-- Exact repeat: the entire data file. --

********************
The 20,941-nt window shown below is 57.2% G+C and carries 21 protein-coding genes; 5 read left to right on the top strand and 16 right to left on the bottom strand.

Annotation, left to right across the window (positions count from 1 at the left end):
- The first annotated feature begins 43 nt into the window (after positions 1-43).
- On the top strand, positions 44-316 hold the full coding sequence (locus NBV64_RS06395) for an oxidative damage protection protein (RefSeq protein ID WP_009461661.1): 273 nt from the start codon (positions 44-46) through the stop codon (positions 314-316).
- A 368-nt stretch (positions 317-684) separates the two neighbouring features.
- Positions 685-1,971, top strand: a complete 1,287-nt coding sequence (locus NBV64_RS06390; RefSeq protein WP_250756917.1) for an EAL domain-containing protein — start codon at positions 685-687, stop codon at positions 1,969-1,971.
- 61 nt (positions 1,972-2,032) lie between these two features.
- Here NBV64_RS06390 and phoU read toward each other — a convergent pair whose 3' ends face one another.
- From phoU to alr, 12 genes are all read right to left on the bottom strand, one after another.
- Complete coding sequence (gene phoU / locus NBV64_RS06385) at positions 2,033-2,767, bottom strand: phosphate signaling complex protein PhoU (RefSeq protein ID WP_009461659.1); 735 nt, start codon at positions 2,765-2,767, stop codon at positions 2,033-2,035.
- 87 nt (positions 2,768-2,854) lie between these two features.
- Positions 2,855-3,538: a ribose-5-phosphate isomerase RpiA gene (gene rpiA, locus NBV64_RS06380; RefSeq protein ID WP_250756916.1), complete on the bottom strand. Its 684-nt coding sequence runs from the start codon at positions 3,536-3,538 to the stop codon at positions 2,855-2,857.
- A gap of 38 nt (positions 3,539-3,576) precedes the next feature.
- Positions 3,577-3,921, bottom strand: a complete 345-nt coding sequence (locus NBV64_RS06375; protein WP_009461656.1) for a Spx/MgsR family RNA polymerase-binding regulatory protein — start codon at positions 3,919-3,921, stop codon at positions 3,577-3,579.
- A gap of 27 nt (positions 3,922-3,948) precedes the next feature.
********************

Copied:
The 20,941-nt window shown below is 57.2% G+C and carries 21 protein-coding genes; 5 read left to right on the top strand and 16 right to left on the bottom strand.

Annotation, left to right across the window (positions count from 1 at the left end):
- The first annotated feature begins 43 nt into the window (after positions 1-43).
- On the top strand, positions 44-316 hold the full coding sequence (locus NBV64_RS06395) for an oxidative damage protection protein (RefSeq protein ID WP_009461661.1): 273 nt from the start codon (positions 44-46) through the stop codon (positions 314-316).
- A 368-nt stretch (positions 317-684) separates the two neighbouring features.
- Positions 685-1,971, top strand: a complete 1,287-nt coding sequence (locus NBV64_RS06390; RefSeq protein WP_250756917.1) for an EAL domain-containing protein — start codon at positions 685-687, stop codon at positions 1,969-1,971.
- 61 nt (positions 1,972-2,032) lie between these two features.
- Here NBV64_RS06390 and phoU read toward each other — a convergent pair whose 3' ends face one another.
- From phoU to alr, 12 genes are all read right to left on the bottom strand, one after another.
- Complete coding sequence (gene phoU / locus NBV64_RS06385) at positions 2,033-2,767, bottom strand: phosphate signaling complex protein PhoU (RefSeq protein ID WP_009461659.1); 735 nt, start codon at positions 2,765-2,767, stop codon at positions 2,033-2,035.
- 87 nt (positions 2,768-2,854) lie between these two features.
- Positions 2,855-3,538: a ribose-5-phosphate isomerase RpiA gene (gene rpiA, locus NBV64_RS06380; RefSeq protein ID WP_250756916.1), complete on the bottom strand. Its 684-nt coding sequence runs from the start codon at positions 3,536-3,538 to the stop codon at positions 2,855-2,857.
- A gap of 38 nt (positions 3,539-3,576) precedes the next feature.
- Positions 3,577-3,921, bottom strand: a complete 345-nt coding sequence (locus NBV64_RS06375; protein WP_009461656.1) for a Spx/MgsR family RNA polymerase-binding regulatory protein — start codon at positions 3,919-3,921, stop codon at positions 3,577-3,579.
- A gap of 27 nt (positions 3,922-3,948) precedes the next feature.